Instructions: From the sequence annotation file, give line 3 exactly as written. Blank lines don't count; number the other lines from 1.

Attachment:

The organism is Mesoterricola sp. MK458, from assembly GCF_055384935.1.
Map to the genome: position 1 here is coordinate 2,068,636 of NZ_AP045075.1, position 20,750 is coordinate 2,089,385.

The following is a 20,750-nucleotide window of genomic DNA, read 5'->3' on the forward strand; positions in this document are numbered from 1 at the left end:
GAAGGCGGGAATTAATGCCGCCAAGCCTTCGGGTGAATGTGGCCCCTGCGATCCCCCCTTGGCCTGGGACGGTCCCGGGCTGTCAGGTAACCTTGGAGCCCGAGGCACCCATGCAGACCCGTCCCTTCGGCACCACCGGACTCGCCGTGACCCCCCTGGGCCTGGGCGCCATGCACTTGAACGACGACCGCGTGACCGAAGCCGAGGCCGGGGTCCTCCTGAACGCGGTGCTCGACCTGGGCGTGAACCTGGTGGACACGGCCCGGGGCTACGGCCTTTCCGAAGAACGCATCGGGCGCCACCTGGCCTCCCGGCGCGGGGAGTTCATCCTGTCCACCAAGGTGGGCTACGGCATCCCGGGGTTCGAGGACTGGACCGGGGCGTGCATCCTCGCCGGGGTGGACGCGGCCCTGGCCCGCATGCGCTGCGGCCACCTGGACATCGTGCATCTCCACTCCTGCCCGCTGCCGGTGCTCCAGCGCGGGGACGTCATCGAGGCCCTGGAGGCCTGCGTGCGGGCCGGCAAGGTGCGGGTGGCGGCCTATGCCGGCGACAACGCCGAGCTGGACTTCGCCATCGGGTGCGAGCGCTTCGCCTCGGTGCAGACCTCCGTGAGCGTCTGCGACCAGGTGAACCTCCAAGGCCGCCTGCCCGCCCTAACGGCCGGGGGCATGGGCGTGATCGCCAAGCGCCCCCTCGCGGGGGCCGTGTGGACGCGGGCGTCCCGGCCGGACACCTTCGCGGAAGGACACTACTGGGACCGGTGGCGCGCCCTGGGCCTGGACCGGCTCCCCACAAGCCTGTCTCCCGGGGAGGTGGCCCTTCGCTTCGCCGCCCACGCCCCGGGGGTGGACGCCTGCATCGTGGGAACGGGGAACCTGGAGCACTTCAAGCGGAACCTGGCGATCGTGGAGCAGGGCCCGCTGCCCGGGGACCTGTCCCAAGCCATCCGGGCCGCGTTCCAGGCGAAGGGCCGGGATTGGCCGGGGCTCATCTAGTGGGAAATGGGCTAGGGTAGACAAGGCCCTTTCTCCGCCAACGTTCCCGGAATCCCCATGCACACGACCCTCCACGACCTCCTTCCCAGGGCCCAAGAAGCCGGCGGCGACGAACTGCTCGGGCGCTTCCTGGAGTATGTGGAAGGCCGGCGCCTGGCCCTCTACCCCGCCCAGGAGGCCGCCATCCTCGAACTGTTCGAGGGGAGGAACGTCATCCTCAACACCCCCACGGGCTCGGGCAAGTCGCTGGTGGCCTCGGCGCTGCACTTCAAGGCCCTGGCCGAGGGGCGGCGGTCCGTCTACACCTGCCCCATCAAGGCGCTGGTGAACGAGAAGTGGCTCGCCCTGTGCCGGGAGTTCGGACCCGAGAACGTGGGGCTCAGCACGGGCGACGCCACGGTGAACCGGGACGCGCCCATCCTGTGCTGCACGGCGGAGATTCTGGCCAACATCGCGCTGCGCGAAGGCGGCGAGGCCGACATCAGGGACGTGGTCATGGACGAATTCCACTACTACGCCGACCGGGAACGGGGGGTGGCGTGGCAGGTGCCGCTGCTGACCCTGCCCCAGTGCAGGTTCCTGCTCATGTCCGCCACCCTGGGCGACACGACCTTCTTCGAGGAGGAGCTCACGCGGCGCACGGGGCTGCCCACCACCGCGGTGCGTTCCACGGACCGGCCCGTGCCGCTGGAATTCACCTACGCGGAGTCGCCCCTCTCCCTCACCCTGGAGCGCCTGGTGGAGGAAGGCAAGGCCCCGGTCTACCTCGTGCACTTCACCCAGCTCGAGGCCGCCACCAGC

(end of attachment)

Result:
The following is a 20,750-nucleotide window of genomic DNA, read 5'->3' on the forward strand; positions in this document are numbered from 1 at the left end: